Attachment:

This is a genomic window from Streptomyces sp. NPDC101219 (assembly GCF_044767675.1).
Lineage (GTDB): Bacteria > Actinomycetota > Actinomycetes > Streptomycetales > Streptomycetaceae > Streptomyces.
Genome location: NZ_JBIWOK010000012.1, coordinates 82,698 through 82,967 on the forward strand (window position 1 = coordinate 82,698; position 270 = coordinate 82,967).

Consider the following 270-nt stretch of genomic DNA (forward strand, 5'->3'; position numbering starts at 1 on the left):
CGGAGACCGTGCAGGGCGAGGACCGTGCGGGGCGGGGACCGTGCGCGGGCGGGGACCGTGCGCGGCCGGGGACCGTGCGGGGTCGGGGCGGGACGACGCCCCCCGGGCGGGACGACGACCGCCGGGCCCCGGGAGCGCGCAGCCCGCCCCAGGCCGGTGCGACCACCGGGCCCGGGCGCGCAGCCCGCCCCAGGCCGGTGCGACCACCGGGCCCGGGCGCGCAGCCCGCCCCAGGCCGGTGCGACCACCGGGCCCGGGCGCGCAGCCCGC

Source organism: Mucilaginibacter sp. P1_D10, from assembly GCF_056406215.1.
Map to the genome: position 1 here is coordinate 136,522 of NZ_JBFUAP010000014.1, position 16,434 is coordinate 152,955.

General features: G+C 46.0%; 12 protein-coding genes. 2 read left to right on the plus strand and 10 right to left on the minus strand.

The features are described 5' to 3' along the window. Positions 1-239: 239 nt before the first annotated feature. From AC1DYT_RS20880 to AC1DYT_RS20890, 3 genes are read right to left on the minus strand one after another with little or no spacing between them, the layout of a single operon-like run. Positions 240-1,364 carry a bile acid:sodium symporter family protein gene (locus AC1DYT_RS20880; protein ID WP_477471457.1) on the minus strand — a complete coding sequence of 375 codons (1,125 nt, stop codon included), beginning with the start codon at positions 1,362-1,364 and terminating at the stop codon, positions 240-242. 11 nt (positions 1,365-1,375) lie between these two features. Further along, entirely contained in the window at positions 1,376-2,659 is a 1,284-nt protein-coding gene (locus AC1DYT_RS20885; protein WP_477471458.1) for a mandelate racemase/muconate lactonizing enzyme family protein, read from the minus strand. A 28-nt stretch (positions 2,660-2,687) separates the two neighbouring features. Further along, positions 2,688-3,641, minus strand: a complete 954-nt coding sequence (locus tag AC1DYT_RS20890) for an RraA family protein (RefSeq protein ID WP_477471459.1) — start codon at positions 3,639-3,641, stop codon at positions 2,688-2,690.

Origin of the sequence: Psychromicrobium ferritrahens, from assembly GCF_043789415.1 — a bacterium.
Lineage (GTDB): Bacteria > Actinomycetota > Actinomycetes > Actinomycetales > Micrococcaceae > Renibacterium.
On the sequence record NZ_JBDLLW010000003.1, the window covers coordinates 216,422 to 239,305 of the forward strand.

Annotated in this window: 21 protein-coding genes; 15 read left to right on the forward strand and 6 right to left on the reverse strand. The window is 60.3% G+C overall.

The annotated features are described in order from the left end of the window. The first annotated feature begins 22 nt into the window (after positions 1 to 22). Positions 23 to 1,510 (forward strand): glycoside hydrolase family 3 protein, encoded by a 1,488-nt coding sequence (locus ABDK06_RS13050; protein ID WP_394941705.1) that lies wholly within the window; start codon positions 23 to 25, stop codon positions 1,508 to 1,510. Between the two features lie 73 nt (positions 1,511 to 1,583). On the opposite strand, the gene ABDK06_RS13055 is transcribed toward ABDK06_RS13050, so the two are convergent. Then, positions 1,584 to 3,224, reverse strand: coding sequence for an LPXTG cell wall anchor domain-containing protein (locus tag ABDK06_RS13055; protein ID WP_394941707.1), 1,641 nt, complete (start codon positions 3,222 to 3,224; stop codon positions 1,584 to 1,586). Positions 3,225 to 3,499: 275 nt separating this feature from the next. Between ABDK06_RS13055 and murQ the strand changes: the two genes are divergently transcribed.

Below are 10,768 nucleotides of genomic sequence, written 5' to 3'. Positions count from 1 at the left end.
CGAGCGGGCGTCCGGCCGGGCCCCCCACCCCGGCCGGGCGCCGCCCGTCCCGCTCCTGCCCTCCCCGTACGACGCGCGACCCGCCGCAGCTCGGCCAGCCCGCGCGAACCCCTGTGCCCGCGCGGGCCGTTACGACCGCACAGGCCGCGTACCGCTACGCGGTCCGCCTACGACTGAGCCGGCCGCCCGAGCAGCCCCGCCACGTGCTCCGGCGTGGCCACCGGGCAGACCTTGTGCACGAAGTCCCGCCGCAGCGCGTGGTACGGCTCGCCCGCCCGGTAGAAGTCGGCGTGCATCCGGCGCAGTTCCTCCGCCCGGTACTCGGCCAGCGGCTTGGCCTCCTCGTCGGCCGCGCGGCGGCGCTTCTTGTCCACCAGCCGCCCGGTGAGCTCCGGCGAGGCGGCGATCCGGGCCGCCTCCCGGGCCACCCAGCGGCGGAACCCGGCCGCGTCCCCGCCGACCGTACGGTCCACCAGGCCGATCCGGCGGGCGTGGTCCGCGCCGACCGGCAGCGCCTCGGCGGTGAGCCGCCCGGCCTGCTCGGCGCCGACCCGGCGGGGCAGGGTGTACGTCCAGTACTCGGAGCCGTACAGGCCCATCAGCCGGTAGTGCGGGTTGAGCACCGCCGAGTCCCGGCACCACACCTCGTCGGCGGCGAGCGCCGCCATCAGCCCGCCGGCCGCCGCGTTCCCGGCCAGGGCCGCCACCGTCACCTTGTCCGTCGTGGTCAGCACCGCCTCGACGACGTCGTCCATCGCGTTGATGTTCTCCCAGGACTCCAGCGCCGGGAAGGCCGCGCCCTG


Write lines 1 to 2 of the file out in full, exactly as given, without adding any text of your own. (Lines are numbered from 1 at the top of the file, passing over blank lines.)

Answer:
This is a genomic window from Streptomyces sp. NPDC101219 (assembly GCF_044767675.1).
Lineage (GTDB): Bacteria > Actinomycetota > Actinomycetes > Streptomycetales > Streptomycetaceae > Streptomyces.